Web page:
Free Software (or Open Source Software) aims not only to give the freedom to use software without restrictions, but also grants the user the freedom to modify, enhance and redistribute the modified code to others while simultaneously granting others the same freedom as well.
To this end, commercial companies have benefited from contributions made by online communities from all over the world on Free and Open Source Software, which some of the company gives back.
However there are also some quarters who are not prepared to face the reality of code forking, especially when the fork has the potential to compete with the original software.
These are the 9 GNU/Linux distribution which are endorsed by Free Software Foundation as it meet the Guidelines for Free System Distribution as outlined by FSF.
The Free Software Foundation also provides a brief explanation behind the reason why some popular GNU/Linux distributions are not included in the lists, which is available here: Explaining Why We Don’t Endorse Other Systems
Last month, Debian has released the Community Patent Distribution Policy FAQ to educate Free Software developers and distributors regarding patent risks towards Free Software. The FAQ explains the terms associated with software patent such as infringement, liability, contributory infringement, willful infringement, injuction and how to minimize the risks.
For more information – please read the full documentation of Community Patent Distribution Policy FAQ from Debian website
Httrack is a tool for copying and saving an entire website in Debian and Ubuntu. Httrack can crawl an online website save each of the pages (including graphic and other downloadable files).
Among httrack features are:
- Able to continue interrupted downloads
- Selective download
- Customizable user-agent
- Customizable Scan-rules, can exclude files from being crawled
- Accept cookies
- URL hacks
- Tolerant requests support
Using ‘httrack‘ is easy, as it has built-in wizard that can guide you through the process of mirroring web sites. The user will be asked a series of question about the URL to be mirrored, the location where the files will be saved, proxy server and the user-agent to be used.
p/s: httrack perhaps is the only open-source website copier/downloader tool available for GNU/Linux operating system. It is efficient and easy to use. The only gripe that I’ve when using ‘httrack‘ is that it does not provide progress feedback (unlike its counterpart in Microsoft Windows) like ‘wget‘
*Note that I’m not a legal expert or an attorney, this is just based on my personal experience and internet search*
There are people who asked me about why bother to release a piece of software or code under Open Source License instead of putting it in Public Domain.
First of all it is a matter of personal choice if write the code or the said work on your own, . But if you release your work under open license (open source or creative commons), you can still retains the copyright (ownership) of the materials that you’ve released. Technically, people who used your work has to adhere to the copyright license terms of your choosing, including freeing you from liabilities if the software is broken or causes harm. Licensing your work will acknowledge you as the owner and those who used your application, and you retain legal rights for your work.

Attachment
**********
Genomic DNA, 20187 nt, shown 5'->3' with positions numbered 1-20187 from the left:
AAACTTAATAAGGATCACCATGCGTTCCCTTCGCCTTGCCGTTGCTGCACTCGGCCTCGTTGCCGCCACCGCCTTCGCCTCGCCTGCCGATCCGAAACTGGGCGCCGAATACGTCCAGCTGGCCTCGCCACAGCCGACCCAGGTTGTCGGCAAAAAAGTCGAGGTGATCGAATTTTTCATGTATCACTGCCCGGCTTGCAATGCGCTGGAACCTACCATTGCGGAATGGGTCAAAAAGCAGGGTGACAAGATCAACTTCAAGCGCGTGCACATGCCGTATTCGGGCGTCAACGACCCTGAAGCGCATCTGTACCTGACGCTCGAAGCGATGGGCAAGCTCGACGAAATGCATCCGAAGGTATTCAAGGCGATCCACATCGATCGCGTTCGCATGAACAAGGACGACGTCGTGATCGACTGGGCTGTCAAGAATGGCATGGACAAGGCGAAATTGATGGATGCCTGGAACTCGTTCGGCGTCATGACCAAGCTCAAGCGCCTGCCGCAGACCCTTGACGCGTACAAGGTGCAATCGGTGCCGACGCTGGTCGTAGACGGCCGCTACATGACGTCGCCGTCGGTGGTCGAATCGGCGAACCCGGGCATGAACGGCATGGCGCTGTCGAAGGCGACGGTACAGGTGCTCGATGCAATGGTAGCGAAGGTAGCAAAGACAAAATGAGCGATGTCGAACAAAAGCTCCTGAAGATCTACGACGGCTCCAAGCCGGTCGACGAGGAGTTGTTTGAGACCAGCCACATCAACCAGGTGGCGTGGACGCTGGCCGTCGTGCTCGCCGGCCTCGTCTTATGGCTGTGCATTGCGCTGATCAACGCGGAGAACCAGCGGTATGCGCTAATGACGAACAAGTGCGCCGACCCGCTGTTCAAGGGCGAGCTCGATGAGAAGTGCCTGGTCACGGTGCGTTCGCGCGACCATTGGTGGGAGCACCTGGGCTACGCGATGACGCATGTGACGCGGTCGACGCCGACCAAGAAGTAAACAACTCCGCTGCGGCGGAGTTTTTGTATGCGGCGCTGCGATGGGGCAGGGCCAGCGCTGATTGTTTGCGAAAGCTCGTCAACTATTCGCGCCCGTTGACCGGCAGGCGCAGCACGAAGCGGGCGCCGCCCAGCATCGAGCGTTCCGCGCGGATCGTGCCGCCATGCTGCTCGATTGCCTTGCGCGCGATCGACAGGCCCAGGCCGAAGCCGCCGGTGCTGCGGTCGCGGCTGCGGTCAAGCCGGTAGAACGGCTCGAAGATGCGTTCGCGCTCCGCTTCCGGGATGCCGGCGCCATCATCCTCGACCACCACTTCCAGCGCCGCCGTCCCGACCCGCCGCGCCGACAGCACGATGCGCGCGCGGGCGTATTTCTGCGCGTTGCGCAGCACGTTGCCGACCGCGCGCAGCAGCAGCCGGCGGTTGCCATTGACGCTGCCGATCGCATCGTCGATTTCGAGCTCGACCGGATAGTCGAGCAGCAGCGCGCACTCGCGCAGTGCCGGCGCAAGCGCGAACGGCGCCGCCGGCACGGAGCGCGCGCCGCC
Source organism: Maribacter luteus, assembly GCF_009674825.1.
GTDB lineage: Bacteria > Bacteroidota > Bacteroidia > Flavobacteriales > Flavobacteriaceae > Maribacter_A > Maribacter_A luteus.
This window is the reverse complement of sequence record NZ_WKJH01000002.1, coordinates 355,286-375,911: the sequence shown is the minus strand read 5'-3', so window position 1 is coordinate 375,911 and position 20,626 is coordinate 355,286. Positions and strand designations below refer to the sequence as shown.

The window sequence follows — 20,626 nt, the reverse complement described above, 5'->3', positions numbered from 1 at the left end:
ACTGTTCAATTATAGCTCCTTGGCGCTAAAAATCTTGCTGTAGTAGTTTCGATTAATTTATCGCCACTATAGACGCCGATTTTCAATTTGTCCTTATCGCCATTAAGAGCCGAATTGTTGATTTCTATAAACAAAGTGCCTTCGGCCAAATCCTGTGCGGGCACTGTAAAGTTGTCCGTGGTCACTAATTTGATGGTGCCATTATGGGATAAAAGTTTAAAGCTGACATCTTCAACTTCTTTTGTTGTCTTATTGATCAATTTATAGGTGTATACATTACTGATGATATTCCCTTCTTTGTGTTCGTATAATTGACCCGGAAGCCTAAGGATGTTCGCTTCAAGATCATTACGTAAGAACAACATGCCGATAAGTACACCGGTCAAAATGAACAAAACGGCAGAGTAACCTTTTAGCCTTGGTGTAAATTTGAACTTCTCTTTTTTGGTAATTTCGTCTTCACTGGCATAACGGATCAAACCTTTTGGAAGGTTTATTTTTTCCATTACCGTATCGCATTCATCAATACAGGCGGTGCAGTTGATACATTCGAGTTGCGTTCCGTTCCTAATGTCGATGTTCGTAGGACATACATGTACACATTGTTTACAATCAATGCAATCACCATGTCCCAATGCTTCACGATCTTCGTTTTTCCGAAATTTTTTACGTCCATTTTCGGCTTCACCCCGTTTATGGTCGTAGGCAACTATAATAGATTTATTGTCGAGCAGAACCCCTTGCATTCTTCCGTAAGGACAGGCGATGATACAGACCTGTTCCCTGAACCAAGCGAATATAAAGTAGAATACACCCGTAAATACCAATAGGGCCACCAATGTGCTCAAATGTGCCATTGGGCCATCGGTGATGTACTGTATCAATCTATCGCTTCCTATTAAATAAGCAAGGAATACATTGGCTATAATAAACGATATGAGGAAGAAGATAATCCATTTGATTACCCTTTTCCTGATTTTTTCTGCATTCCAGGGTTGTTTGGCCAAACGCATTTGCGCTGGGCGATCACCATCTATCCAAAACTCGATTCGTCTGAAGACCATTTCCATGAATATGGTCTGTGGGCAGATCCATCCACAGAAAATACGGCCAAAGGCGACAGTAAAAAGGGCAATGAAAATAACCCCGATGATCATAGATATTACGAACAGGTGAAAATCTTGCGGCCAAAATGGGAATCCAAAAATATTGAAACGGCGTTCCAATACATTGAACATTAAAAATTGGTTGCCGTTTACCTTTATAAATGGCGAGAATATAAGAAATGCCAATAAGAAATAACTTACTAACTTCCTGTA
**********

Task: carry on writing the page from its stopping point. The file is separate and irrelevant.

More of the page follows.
On the other hand — once you have put your work on Public Domain, you will lose your rights on the work, as the work would have no copyright-owner and isn’t protected by copyright law. So people are free to use the materials without any restrictions at all, including to incorporate the material into their work and make it proprietary and subsequently copyrighted it without legal repercussion. You will lose the legal right on your work.
Public domain isn’t a license, it is merely a statement that the software was given to the public and to make things more complicated, some countries disallow public domain material, meaning that the writer will not be protected by the copyright law if the software causes harm to others (the ABSOLUTELY NO WARRANTY and LIMITED WARRANTY, or AS IS clause).
Remember: Public Domain is not recognized internationally and is not stipulated under Berne Convention and in some countries, the author can’t disclaim moral rights.
Therefore, it is more wise to release the the software under a permissive license (copyright), rather than releasing it under public domain right away.
1. Creative Commons vs Public Domain
2. Is Public Domain software Open-Source ?
3. Why the Public Domain isn’t a License?
4. Why public domain release is a bad idea
I’m getting “The Art of Community: Building the New Age of Participation“, a book written by Jono Bacon, Ubuntu Community Manager (UCM).
In this book, Jono offers a collection of experiences and observations from his involvement in building and managing communities, including his current position as Ubuntu Community Manager, arguably the largest community in open source software.
The content of the book, will help you to:
- Develop a strategy, with specific objectives and goals, for building your community
- Build simple, non-bureaucratic processes to help your community perform tasks, work together, and share successes
- Provide tools and infrastructure that let contributors work quickly
- Create buzz around your community to get more people involved
- Track the community’s work so it can be optimized and simplified
- Explore a capable, representative governance strategy for your community
- Identify and manage conflict, including dealing with divisive personalities
This book is useful to those who are in a position that manages and responsible towards online communities, including day-to-day management, governance, managing conflics and how to promotes the community effectively.
An online preview is this book is available from Amazon Bookstore
“, a book written by Jono Bacon, Ubuntu Community Manager (UCM). website.